Slave Manumissions and Certificates of Freedom, 1800-1825

This is Part Two of my paraphrased transcription of the Town Book for Castletown For the Entry of Black Children. For the whole scoop on this historical document and a link to the online version of the original, see my Part One posting with transcription of slave births. In this post, I’m describing the records of adults that are found in it (even though it’s called the Children’s Book).

Town Book for Castletown For the Entry of Black Children

Manumissions

  • John Corsen, heretofore the slave of Hendrick Garretson, farmer, who he agreed to manumit, is under fifty years and of sufficient ability to provide for himself, 29 Jan 1800. Attested to by Tunis Egbert & John Dorsett, Overseers of the Poor, and Benjamin Parker, Justice. (p.14)
  • Samuel Brice, about forty years of age, was freed by Thomas Hazard on 9 Dec 1825. The Overseers of the Poor, John Barnes and Garrett Martling, examined him and certified that he is able to support himself by his labor. (p. 33)

Certificates of Freedom and Eligibility to Vote

The following entries all occurred on 24 Apr 1811.  These aren’t manumissions but legal certifications that free blacks were indeed free. It seems they were filed in response to a New York State law passed on 9 Apr 1811, an “Act to prevent frauds and perjuries at elections, and to prevent slaves from voting.” This law was a voter suppression effort passed in reaction to the 1799 Act for the Gradual Abolition of Slavery. The law stated:

 “it shall and may be lawful for every black or mulatto person within this state, to make and exhibit proof…of his freedom, such proof to be reduced to writing [in court]… [The judge or recorder] shall certify the same in writing, stating therein a brief description of the person so adjudged to be free, his age, the place of his birth, and the time when he became free, as nearly as the same can be ascertained, and it shall be the duty of the said black or mulatto person to cause the said proof to be filed, and the certificate … to be entered of record … and a copy of the said record… shall be the certificate of freedom required by the preceding section, to be produced at all such elections, and unless such certificate shall be produced, no black or mulatto person shall be permitted to vote at any such election…”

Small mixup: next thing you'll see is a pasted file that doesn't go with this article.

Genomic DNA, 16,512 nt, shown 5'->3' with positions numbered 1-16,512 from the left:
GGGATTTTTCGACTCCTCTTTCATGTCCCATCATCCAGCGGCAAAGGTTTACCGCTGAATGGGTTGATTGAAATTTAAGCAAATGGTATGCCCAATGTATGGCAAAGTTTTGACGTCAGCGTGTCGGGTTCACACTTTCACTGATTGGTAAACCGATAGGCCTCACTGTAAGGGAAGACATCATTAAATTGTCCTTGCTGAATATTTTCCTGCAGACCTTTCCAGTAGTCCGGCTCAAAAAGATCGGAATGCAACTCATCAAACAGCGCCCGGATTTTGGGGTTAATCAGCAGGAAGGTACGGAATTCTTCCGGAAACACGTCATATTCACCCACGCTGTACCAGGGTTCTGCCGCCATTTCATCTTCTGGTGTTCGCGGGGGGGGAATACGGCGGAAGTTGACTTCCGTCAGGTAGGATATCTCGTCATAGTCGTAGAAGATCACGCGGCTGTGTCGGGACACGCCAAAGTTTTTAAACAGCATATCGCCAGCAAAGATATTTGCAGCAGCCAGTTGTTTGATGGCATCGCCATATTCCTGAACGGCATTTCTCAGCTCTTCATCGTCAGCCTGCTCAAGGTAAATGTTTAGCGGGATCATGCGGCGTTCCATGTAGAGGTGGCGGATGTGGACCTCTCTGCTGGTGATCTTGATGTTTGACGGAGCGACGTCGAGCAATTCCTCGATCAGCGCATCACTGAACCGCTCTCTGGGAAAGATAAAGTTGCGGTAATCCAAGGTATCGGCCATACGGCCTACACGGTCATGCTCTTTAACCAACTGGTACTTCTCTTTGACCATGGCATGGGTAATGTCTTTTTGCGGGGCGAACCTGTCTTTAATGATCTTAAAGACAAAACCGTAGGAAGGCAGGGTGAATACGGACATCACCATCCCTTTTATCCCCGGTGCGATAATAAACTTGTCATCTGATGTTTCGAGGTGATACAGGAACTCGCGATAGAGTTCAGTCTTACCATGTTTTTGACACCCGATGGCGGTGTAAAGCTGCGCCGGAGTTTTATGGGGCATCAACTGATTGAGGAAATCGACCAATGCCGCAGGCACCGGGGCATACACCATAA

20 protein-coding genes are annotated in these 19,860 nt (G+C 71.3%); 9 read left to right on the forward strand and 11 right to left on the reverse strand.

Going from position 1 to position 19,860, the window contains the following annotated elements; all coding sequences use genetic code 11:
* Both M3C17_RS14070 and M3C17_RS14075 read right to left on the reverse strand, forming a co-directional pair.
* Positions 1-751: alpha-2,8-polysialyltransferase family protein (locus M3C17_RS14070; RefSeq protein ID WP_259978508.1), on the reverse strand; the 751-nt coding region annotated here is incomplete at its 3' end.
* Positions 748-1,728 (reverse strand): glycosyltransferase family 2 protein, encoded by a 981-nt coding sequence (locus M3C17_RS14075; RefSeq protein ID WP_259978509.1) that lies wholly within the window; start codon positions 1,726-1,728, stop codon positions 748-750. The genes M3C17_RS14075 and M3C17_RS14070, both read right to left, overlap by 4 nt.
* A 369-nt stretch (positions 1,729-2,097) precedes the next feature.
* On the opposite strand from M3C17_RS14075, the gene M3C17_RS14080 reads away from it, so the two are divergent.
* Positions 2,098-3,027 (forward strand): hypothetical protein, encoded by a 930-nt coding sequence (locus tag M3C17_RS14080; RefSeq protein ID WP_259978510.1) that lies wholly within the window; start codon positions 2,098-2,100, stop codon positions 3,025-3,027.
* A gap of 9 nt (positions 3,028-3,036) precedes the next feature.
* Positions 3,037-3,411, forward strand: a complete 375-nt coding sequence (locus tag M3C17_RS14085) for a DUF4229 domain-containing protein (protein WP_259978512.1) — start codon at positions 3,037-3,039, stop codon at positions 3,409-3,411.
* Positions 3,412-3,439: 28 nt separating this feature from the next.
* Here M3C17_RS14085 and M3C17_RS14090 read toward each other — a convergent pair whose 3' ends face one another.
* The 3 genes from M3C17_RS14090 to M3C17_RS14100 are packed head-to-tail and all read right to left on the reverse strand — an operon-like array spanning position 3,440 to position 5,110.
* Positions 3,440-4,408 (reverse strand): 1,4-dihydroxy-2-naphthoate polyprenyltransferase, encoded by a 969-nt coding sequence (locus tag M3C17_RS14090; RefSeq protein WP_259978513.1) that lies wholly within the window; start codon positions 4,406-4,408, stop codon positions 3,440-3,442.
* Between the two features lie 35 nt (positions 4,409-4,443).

The following certificates were all dated 24 Apr 1811:

  • Henry Ryes, born in the town of Northfield, 22 years of age, obtained his freedom 24 Apr 1811.  David Mesereau, Judge of the Court of Common Pleas (p. 16)
  • Joseph Ryers, former slave of Gozen Ryers whose will specified that he should be freed. David Mesereau, Judge of the Court of Common Pleas (p. 17)
  • The above Joseph Ryers, in turn, frees his own son Harry, also on 24 Apr 1811.  David Mesereau, Judge of the Court of Common Pleas (p.18)
  • Two more black men, Joe and James, also slaves of Gozen Ryerrs, deceased, are certified free by Jonathan Lozier, Surrogate for the Estate of Ryerrs  (p.18)

The Election

On the very last page of the book, there is a long paragraph of very faint writing (probably pencil) that is undated and unsigned.  It records the location of polling places in an upcoming election for a “Person to Represent the County of Richmond in Assembly,” probably the same election for which the certificates above were filed.

“The poll of said election will be held at the house of Thomas Hazard on Monday the tenth of November at the hour of ten o’clock in the forenoon, on Tuesday at the house of Danz’d Barger at the hour of ten o’clock, on wennsday at the house of Vincent Bodine at ten o’clock.”

Slave Birth Records in the Town of Castleton, 1799 -1824

I was totally blown away to discover this historical document online! In years of researching Staten Island records I have not come across a copy of this: a digital image of the Town Book for Castletown For the Entry of Black Children. It’s online in the collection of the New York Historical Society Museum and Library.